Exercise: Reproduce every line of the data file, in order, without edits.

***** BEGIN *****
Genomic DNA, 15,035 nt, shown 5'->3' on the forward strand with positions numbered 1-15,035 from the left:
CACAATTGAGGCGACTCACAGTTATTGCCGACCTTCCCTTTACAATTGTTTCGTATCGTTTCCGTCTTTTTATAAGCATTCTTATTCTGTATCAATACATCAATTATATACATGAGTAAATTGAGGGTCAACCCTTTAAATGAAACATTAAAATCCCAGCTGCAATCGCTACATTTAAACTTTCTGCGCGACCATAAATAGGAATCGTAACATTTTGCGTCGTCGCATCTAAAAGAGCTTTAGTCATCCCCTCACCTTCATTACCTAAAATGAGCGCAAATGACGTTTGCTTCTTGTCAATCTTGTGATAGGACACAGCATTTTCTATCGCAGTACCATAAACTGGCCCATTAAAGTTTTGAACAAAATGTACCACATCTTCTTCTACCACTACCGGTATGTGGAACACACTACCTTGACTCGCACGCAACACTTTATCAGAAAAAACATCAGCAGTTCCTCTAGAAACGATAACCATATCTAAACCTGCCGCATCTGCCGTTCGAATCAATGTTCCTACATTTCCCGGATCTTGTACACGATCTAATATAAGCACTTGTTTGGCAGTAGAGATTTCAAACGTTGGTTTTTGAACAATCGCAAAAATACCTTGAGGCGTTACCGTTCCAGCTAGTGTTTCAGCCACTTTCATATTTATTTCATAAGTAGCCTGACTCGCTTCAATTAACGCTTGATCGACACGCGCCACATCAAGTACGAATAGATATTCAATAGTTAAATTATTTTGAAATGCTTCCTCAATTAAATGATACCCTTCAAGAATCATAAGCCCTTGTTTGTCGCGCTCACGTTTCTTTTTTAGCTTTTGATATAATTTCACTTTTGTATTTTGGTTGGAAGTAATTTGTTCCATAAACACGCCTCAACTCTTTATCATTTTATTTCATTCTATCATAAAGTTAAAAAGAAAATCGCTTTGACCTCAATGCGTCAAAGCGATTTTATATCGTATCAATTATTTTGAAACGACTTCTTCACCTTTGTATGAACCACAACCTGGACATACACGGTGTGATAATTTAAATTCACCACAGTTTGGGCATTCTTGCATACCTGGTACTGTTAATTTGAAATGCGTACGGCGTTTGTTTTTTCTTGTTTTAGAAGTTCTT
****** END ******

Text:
Genomic DNA, 15,035 nt, shown 5'->3' on the forward strand with positions numbered 1-15,035 from the left:
CACAATTGAGGCGACTCACAGTTATTGCCGACCTTCCCTTTACAATTGTTTCGTATCGTTTCCGTCTTTTTATAAGCATTCTTATTCTGTATCAATACATCAATTATATACATGAGTAAATTGAGGGTCAACCCTTTAAATGAAACATTAAAATCCCAGCTGCAATCGCTACATTTAAACTTTCTGCGCGACCATAAATAGGAATCGTAACATTTTGCGTCGTCGCATCTAAAAGAGCTTTAGTCATCCCCTCACCTTCATTACCTAAAATGAGCGCAAATGACGTTTGCTTCTTGTCAATCTTGTGATAGGACACAGCATTTTCTATCGCAGTACCATAAACTGGCCCATTAAAGTTTTGAACAAAATGTACCACATCTTCTTCTACCACTACCGGTATGTGGAACACACTACCTTGACTCGCACGCAACACTTTATCAGAAAAAACATCAGCAGTTCCTCTAGAAACGATAACCATATCTAAACCTGCCGCATCTGCCGTTCGAATCAATGTTCCTACATTTCCCGGATCTTGTACACGATCTAATATAAGCACTTGTTTGGCAGTAGAGATTTCAAACGTTGGTTTTTGAACAATCGCAAAAATACCTTGAGGCGTTACCGTTCCAGCTAGTGTTTCAGCCACTTTCATATTTATTTCATAAGTAGCCTGACTCGCTTCAATTAACGCTTGATCGACACGCGCCACATCAAGTACGAATAGATATTCAATAGTTAAATTATTTTGAAATGCTTCCTCAATTAAATGATACCCTTCAAGAATCATAAGCCCTTGTTTGTCGCGCTCACGTTTCTTTTTTAGCTTTTGATATAATTTCACTTTTGTATTTTGGTTGGAAGTAATTTGTTCCATAAACACGCCTCAACTCTTTATCATTTTATTTCATTCTATCATAAAGTTAAAAAGAAAATCGCTTTGACCTCAATGCGTCAAAGCGATTTTATATCGTATCAATTATTTTGAAACGACTTCTTCACCTTTGTATGAACCACAACCTGGACATACACGGTGTGATAATTTAAATTCACCACAGTTTGGGCATTCTTGCATACCTGGTACTGTTAATTTGAAATGCGTACGGCGTTTGTTTTTTCTTGTTTTAGAAGTTCTT